One hundred years after the influenza pandemic, a novelist, a science writer and a population health specialist discuss the social impact of pandemics through time, and how virus, quarantine and contagion continue to inspire our dystopian literary imaginations.
Catharine Arnold (@London_darkside) read English at Cambridge and holds a further degree in psychology. Catharine's latest book is Pandemic 1918: The Story of the Deadliest Influenza in History. Catharine's other titles include Necropolis London and its Dead and Underworld London, a history of capital punishment in London.
Stephen Roberts is LSE Fellow in Global Health Policy. He is a module convenor on the MSc Global Health Policy and a member of the LSE Global Health Initiative. Dr Roberts is also an Associate Researcher at the Centre for Global Health Policy (CGHP) at the University of Sussex.
Seema Yasmin (@DoctorYasmin) is an Emmy Award-winning journalist, author and medical doctor. Her first book charts the course of HIV/AIDS pandemic and the life of a scientist who fought to end the outbreak. She teaches science journalism and global health storytelling at Stanford University.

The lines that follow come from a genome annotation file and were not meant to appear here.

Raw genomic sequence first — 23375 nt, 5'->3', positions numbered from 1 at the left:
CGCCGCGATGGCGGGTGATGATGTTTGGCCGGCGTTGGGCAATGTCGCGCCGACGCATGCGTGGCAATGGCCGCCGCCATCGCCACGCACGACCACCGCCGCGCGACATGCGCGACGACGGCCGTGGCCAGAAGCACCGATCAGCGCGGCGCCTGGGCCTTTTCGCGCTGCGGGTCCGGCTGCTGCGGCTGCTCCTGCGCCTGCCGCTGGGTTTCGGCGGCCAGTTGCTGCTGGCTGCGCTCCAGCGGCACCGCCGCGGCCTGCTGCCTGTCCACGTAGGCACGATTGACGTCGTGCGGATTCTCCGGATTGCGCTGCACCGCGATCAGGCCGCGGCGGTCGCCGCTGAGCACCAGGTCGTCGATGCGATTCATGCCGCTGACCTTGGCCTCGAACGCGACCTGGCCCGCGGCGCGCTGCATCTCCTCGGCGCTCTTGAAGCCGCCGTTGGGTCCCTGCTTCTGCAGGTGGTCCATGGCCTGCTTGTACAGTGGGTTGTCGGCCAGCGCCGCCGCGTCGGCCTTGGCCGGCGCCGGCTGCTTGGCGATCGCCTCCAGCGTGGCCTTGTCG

Justin Parkhurst is an Associate Professor of Global Health Policy in the LSE Department of Health Policy. He is co-director of the MSc in Health Policy, Planning, and Financing programme, and the current serving Chair of the LSE Global Health Initiative.
Twitter Hashtag for this event: #LSEFestival
This event forms part of the “New World (Dis)Orders” series, held in the run up to the LSE Festival, a week-long series of events taking place from 25 February to 2 March 2019, free to attend and open to all, exploring how social science can tackle global issues. How did we get here? What are the challenges? And, importantly, how can we address them? The full LSE Festival programme is online.
A podcast of this event is available to download from Quarantine.
Podcasts and videos of many LSE events can be found at the LSE Public Lectures and Events: podcasts and videos channel.